Sat May 23 20:08:01 CEST 2009
On Sat, May 23, 2009 at 10:57 AM, Kaiduan Xie <kaiduanx@REDACTED> wrote:
> What is the rationale to put the process under the simple-one-for-one
> supervision? If the process does not need to be-restarted when it
> terminates, there is no reason to supervise it. For the TCP connection
> or call, if something goes wrong and causes the process to die, we can
> just let it die without restarting the process.
It might be useful if you maintain a process pool for TCP connections. Say
you start up fifty processes all waiting on a socket accept (as in the
gen_tcp man page example). If each of those processes is supervised, they'll
be restarted if for some reason, they die. Right?
In my own code, I've not done this. Instead, I set trap_exit to true, then
handle re-spawns in my gen_server:info callback.
Until you asked your question, I hadn't even thought of using a supervisor
for that reason. Might that be a justification?
> On Sat, May 23, 2009 at 10:06 AM, Dave Smith <dizzyd@REDACTED> wrote:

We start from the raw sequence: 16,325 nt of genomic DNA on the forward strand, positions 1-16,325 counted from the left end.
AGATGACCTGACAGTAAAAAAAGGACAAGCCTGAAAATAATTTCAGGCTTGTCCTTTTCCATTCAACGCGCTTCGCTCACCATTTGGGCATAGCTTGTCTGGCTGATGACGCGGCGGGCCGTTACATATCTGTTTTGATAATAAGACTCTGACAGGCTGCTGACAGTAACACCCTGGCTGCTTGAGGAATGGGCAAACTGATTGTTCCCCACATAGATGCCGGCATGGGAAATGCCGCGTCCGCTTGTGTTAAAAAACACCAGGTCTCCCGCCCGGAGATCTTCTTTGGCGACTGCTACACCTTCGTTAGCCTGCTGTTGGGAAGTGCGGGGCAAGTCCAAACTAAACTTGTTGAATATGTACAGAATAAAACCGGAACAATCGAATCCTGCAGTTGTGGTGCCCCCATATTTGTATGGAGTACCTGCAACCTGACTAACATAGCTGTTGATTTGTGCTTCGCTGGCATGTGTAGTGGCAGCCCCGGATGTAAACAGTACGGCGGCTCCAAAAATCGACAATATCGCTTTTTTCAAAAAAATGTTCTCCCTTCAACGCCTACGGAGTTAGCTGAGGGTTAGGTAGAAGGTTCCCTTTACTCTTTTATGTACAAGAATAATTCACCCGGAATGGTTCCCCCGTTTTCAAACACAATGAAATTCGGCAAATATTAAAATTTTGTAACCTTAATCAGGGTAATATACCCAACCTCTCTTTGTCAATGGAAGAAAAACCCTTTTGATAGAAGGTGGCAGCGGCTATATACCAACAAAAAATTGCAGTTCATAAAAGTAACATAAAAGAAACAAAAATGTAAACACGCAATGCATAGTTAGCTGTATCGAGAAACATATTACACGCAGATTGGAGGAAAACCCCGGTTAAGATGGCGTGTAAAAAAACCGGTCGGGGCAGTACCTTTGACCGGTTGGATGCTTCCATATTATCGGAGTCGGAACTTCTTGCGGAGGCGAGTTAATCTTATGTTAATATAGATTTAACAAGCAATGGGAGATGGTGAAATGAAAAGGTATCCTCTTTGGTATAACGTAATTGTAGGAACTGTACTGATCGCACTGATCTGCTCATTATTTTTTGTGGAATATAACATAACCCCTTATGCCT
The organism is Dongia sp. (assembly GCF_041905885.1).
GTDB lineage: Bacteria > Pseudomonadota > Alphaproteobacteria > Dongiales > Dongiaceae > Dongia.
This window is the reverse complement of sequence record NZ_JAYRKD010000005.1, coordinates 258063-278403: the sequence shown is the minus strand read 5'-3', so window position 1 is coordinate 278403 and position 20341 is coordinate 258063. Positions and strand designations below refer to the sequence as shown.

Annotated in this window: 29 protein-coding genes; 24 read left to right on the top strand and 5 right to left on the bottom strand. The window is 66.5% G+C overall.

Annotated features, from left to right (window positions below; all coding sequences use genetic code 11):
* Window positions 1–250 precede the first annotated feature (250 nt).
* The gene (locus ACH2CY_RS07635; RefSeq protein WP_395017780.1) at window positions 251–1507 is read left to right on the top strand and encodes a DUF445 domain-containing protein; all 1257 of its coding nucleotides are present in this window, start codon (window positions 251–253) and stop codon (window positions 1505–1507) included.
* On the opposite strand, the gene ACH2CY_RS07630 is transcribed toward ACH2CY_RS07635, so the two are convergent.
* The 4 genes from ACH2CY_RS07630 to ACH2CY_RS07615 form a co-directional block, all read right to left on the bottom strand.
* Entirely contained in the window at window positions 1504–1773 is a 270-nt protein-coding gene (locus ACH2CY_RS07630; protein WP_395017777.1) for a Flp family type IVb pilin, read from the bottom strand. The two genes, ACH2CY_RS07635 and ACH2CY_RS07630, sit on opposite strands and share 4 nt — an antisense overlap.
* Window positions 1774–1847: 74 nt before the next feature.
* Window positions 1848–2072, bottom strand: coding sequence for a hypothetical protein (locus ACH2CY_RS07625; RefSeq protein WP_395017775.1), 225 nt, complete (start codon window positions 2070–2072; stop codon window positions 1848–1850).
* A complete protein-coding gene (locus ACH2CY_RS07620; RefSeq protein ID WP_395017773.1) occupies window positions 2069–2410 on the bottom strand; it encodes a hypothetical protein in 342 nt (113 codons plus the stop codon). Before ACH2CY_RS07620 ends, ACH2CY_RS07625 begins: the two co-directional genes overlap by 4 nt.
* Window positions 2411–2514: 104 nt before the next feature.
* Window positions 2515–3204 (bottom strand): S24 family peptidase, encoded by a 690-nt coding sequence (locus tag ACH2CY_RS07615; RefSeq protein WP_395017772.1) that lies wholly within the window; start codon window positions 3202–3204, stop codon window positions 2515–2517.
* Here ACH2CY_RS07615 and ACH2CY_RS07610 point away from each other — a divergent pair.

> > On Sat, May 23, 2009 at 7:41 AM, Kaiduan Xie <kaiduanx@REDACTED> wrote:
> >> What is the typical usage for simple-one-for-one restart strategy? For
> >> example, for a call processing server we need to spawn a process for
> >> each call, do we need to put it under a simple-one-for-one supervision
> >> tree? The same question applies to a TCP server which spawns a process
> >> for each incoming TCP connection.
> > Yup, that's how I generally use it. Any situation where you need many
> > (usually anonymous) instances of the same type of process is a good
> > fit for simple_one_to_one.
> > D.
> erlang-questions mailing list
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